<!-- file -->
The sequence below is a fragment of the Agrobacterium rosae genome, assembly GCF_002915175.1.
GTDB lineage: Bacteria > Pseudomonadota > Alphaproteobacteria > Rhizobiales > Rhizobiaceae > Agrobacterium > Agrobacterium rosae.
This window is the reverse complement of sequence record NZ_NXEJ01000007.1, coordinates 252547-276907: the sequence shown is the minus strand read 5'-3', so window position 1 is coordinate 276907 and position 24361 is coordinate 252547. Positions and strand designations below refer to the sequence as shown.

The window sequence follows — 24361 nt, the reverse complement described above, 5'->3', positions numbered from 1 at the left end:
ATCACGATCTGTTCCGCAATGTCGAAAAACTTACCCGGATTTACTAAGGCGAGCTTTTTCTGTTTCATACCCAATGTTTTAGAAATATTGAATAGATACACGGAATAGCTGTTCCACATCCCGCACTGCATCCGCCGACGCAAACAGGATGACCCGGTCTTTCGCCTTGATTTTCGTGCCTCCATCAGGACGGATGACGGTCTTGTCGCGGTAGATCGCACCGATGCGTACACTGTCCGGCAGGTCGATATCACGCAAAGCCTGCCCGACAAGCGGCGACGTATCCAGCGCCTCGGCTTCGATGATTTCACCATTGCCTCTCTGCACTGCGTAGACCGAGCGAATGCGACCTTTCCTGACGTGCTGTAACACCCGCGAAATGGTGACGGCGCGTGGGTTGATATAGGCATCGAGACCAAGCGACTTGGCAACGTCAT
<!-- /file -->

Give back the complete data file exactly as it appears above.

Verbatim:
The sequence below is a fragment of the Agrobacterium rosae genome, assembly GCF_002915175.1.
GTDB lineage: Bacteria > Pseudomonadota > Alphaproteobacteria > Rhizobiales > Rhizobiaceae > Agrobacterium > Agrobacterium rosae.
This window is the reverse complement of sequence record NZ_NXEJ01000007.1, coordinates 252547-276907: the sequence shown is the minus strand read 5'-3', so window position 1 is coordinate 276907 and position 24361 is coordinate 252547. Positions and strand designations below refer to the sequence as shown.

The window sequence follows — 24361 nt, the reverse complement described above, 5'->3', positions numbered from 1 at the left end:
ATCACGATCTGTTCCGCAATGTCGAAAAACTTACCCGGATTTACTAAGGCGAGCTTTTTCTGTTTCATACCCAATGTTTTAGAAATATTGAATAGATACACGGAATAGCTGTTCCACATCCCGCACTGCATCCGCCGACGCAAACAGGATGACCCGGTCTTTCGCCTTGATTTTCGTGCCTCCATCAGGACGGATGACGGTCTTGTCGCGGTAGATCGCACCGATGCGTACACTGTCCGGCAGGTCGATATCACGCAAAGCCTGCCCGACAAGCGGCGACGTATCCAGCGCCTCGGCTTCGATGATTTCACCATTGCCTCTCTGCACTGCGTAGACCGAGCGAATGCGACCTTTCCTGACGTGCTGTAACACCCGCGAAATGGTGACGGCGCGTGGGTTGATATAGGCATCGAGACCAAGCGACTTGGCAACGTCAT